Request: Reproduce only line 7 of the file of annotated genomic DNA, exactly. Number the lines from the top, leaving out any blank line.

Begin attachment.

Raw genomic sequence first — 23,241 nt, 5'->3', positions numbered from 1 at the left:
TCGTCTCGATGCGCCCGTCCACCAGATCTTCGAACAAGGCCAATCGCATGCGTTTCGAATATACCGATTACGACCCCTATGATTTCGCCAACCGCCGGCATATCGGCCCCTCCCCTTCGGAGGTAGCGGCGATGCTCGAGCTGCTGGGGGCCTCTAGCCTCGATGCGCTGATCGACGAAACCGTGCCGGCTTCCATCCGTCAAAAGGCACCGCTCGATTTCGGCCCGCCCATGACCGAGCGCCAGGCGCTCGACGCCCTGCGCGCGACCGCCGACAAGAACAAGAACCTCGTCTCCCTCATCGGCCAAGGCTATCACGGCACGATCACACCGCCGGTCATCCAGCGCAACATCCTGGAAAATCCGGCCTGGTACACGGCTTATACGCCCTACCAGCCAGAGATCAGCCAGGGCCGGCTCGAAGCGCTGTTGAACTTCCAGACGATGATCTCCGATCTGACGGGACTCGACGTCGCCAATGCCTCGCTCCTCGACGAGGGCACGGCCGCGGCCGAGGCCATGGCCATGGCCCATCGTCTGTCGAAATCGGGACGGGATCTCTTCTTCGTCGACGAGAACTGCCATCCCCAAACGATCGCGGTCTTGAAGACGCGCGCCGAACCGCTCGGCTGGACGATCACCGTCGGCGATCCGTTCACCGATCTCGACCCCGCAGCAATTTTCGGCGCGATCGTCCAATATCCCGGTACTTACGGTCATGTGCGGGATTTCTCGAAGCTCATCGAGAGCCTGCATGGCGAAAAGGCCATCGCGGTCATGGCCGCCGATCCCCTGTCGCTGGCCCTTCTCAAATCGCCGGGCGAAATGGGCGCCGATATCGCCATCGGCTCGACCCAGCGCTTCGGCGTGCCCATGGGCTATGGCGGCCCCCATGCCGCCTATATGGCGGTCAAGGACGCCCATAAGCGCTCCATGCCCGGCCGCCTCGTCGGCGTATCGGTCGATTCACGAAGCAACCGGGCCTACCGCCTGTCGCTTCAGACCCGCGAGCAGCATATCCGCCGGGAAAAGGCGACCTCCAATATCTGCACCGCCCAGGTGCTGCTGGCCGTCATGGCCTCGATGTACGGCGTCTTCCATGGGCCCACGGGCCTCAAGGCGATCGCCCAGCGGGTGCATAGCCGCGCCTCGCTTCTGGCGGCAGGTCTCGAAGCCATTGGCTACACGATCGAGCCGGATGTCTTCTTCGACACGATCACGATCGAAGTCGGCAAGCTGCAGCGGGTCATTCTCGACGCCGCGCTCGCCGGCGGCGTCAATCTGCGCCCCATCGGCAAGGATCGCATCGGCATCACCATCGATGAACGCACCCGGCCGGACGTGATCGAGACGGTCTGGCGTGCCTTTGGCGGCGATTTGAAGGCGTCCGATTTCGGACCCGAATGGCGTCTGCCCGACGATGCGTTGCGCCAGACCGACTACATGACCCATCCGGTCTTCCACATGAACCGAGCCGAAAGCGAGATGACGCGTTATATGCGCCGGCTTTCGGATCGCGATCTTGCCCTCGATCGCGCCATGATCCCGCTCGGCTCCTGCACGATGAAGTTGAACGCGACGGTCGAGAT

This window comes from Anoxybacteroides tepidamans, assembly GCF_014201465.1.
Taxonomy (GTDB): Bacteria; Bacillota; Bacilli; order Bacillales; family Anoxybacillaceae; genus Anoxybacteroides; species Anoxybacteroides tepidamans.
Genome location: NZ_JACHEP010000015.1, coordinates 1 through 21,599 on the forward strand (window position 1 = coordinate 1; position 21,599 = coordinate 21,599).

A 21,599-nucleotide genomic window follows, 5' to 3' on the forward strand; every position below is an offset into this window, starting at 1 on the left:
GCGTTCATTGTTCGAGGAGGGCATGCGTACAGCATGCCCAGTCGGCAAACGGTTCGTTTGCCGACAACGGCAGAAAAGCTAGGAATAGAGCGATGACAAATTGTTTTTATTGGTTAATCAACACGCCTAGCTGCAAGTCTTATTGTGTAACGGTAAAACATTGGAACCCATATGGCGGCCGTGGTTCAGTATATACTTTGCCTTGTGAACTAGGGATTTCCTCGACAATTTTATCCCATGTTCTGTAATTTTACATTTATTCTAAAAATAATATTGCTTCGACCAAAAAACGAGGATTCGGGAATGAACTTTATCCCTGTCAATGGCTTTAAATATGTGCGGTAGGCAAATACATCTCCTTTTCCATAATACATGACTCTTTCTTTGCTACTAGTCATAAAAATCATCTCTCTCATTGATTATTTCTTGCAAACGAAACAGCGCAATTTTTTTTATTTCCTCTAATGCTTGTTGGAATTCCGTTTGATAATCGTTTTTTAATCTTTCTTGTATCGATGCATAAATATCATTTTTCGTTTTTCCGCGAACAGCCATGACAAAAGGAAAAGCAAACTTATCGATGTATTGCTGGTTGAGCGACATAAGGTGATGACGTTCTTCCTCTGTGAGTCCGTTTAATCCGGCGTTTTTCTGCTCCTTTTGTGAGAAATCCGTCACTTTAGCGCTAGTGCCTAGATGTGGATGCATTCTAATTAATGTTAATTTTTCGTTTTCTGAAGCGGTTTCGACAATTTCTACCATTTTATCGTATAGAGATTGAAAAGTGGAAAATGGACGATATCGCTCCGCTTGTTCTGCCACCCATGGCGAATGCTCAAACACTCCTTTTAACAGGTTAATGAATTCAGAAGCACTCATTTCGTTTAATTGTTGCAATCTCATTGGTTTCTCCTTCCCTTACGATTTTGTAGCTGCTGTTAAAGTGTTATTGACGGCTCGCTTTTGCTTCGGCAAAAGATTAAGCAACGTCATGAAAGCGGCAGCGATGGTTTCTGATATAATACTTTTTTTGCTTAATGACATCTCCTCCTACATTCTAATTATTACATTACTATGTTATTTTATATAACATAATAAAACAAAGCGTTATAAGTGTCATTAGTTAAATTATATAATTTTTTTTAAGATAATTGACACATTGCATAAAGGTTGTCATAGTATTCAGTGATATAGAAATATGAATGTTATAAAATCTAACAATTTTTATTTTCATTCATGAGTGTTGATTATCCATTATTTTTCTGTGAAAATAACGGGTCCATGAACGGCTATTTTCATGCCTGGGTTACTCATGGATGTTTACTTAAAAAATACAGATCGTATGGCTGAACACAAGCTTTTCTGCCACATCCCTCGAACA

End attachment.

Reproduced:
GCGTTCATTGTTCGAGGAGGGCATGCGTACAGCATGCCCAGTCGGCAAACGGTTCGTTTGCCGACAACGGCAGAAAAGCTAGGAATAGAGCGATGACAAATTGTTTTTATTGGTTAATCAACACGCCTAGCTGCAAGTCTTATTGTGTAACGGTAAAACATTGGAACCCATATGGCGGCCGTGGTTCAGTATATACTTTGCCTTGTGAACTAGGGATTTCCTCGACAATTTTATCCCATGTTCTGTAATTTTACATTTATTCTAAAAATAATATTGCTTCGACCAAAAAACGAGGATTCGGGAATGAACTTTATCCCTGTCAATGGCTTTAAATATGTGCGGTAGGCAAATACATCTCCTTTTCCATAATACATGACTCTTTCTTTGCTACTAGTCATAAAAATCATCTCTCTCATTGATTATTTCTTGCAAACGAAACAGCGCAATTTTTTTTATTTCCTCTAATGCTTGTTGGAATTCCGTTTGATAATCGTTTTTTAATCTTTCTTGTATCGATGCATAAATATCATTTTTCGTTTTTCCGCGAACAGCCATGACAAAAGGAAAAGCAAACTTATCGATGTATTGCTGGTTGAGCGACATAAGGTGATGACGTTCTTCCTCTGTGAGTCCGTTTAATCCGGCGTTTTTCTGCTCCTTTTGTGAGAAATCCGTCACTTTAGCGCTAGTGCCTAGATGTGGATGCATTCTAATTAATGTTAATTTTTCGTTTTCTGAAGCGGTTTCGACAATTTCTACCATTTTATCGTATAGAGATTGAAAAGTGGAAAATGGACGATATCGCTCCGCTTGTTCTGCCACCCATGGCGAATGCTCAAACACTCCTTTTAACAGGTTAATGAATTCAGAAGCACTCATTTCGTTTAATTGTTGCAATCTCATTGGTTTCTCCTTCCCTTACGATTTTGTAGCTGCTGTTAAAGTGTTATTGACGGCTCGCTTTTGCTTCGGCAAAAGATTAAGCAACGTCATGAAAGCGGCAGCGATGGTTTCTGATATAATACTTTTTTTGCTTAATGACATCTCCTCCTACATTCTAATTATTACATTACTATGTTATTTTATATAACATAATAAAACAAAGCGTTATAAGTGTCATTAGTTAAATTATATAATTTTTTTTAAGATAATTGACACATTGCATAAAGGTTGTCATAGTATTCAGTGATATAGAAATATGAATGTTATAAAATCTAACAATTTTTATTTTCATTCATGAGTGTTGATTATCCATTATTTTTCTGTGAAAATAACGGGTCCATGAACGGCTATTTTCATGCCTGGGTTACTCATGGATGTTTACTTAAAAAATACAGATCGTATGGCTGAACACAAGCTTTTCTGCCACATCCCTCGAACA